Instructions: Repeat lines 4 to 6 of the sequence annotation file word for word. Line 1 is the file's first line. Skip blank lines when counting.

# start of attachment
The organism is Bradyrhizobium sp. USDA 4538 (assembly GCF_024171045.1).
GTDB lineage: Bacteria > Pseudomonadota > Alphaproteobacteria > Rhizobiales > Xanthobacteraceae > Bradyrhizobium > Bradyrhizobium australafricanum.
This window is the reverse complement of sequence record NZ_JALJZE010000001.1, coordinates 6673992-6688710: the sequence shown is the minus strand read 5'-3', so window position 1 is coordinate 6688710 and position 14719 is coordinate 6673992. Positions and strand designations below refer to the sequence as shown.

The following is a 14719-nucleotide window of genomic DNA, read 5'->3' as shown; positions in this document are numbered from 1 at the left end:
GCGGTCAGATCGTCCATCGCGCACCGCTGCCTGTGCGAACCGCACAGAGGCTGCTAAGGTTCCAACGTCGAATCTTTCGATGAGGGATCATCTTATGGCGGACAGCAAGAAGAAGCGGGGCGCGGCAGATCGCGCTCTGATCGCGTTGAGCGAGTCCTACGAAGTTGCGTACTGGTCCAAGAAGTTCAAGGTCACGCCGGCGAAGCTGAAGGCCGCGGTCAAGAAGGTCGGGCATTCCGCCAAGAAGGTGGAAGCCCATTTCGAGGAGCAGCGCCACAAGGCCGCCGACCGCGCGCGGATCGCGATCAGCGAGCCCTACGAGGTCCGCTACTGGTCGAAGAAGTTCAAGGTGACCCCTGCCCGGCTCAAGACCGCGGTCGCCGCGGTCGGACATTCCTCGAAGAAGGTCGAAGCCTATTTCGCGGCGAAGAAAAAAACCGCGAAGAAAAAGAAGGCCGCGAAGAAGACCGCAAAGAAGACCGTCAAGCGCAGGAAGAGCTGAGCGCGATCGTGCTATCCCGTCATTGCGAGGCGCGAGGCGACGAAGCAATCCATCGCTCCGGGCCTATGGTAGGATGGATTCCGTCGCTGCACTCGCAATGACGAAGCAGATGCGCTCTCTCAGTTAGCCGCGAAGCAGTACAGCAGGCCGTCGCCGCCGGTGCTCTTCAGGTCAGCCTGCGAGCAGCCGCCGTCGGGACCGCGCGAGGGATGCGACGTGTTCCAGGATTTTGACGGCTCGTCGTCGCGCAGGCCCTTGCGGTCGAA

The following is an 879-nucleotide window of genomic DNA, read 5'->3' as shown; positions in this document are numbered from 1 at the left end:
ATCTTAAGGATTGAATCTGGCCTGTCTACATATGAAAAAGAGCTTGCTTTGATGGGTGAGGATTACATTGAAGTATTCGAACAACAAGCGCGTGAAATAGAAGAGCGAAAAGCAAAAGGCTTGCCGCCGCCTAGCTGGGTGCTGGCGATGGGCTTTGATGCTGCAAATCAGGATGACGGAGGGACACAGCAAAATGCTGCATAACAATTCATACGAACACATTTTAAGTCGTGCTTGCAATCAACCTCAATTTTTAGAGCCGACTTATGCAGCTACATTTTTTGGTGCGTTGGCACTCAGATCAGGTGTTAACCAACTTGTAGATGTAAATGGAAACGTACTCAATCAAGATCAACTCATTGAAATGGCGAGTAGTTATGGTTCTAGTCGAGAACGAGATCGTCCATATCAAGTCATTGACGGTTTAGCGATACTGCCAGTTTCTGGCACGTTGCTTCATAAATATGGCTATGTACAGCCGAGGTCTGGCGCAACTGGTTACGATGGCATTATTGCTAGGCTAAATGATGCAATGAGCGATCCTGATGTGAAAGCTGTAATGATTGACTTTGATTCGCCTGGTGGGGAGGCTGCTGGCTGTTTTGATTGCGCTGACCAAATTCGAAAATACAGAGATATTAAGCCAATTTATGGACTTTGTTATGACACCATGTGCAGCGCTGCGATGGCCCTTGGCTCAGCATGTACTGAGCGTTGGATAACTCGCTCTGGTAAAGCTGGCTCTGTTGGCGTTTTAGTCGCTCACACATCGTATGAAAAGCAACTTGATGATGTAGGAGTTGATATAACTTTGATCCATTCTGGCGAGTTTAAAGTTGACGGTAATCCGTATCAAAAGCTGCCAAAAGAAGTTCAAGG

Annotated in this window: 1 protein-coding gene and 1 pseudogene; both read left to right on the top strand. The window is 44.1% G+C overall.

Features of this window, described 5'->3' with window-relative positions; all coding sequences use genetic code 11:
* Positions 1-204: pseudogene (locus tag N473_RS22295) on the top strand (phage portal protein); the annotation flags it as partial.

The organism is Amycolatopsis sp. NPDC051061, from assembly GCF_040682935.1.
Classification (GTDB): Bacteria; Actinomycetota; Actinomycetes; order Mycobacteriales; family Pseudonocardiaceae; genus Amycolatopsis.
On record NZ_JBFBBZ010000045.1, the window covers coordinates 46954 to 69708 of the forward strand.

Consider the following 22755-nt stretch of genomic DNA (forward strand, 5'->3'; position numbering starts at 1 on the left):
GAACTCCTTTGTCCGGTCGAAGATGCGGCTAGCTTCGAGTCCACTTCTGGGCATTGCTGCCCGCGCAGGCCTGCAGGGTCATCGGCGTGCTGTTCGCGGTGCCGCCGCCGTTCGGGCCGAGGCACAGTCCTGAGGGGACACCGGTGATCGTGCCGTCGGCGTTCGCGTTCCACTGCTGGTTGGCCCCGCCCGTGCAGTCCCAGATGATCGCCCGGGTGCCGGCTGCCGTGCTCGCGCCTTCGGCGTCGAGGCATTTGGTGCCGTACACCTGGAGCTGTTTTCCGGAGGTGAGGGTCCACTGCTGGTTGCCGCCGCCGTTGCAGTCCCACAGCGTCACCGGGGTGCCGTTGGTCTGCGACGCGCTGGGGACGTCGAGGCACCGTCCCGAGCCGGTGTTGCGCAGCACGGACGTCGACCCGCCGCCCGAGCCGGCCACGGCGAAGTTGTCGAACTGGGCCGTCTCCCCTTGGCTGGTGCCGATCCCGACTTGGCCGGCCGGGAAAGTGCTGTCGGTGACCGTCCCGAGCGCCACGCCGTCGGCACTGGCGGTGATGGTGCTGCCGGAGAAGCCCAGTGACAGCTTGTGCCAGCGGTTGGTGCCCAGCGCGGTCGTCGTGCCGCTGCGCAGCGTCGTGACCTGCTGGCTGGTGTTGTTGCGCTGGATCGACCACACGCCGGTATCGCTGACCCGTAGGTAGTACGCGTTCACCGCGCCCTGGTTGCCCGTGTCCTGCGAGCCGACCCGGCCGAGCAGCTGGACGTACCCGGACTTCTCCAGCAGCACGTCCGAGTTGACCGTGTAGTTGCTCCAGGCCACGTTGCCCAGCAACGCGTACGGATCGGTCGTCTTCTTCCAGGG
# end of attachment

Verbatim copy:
The following is a 14719-nucleotide window of genomic DNA, read 5'->3' as shown; positions in this document are numbered from 1 at the left end:
GCGGTCAGATCGTCCATCGCGCACCGCTGCCTGTGCGAACCGCACAGAGGCTGCTAAGGTTCCAACGTCGAATCTTTCGATGAGGGATCATCTTATGGCGGACAGCAAGAAGAAGCGGGGCGCGGCAGATCGCGCTCTGATCGCGTTGAGCGAGTCCTACGAAGTTGCGTACTGGTCCAAGAAGTTCAAGGTCACGCCGGCGAAGCTGAAGGCCGCGGTCAAGAAGGTCGGGCATTCCGCCAAGAAGGTGGAAGCCCATTTCGAGGAGCAGCGCCACAAGGCCGCCGACCGCGCGCGGATCGCGATCAGCGAGCCCTACGAGGTCCGCTACTGGTCGAAGAAGTTCAAGGTGACCCCTGCCCGGCTCAAGACCGCGGTCGCCGCGGTCGGACATTCCTCGAAGAAGGTCGAAGCCTATTTCGCGGCGAAGAAAAAAACCGCGAAGAAAAAGAAGGCCGCGAAGAAGACCGCAAAGAAGACCGTCAAGCGCAGGAAGAGCTGAGCGCGATCGTGCTATCCCGTCATTGCGAGGCGCGAGGCGACGAAGCAATCCATCGCTCCGGGCCTATGGTAGGATGGATTCCGTCGCTGCACTCGCAATGACGAAGCAGATGCGCTCTCTCAGTTAGCCGCGAAGCAGTACAGCAGGCCGTCGCCGCCGGTGCTCTTCAGGTCAGCCTGCGAGCAGCCGCCGTCGGGACCGCGCGAGGGATGCGACGTGTTCCAGGATTTTGACGGCTCGTCGTCGCGCAGGCCCTTGCGGTCGAA

The following is an 879-nucleotide window of genomic DNA, read 5'->3' as shown; positions in this document are numbered from 1 at the left end: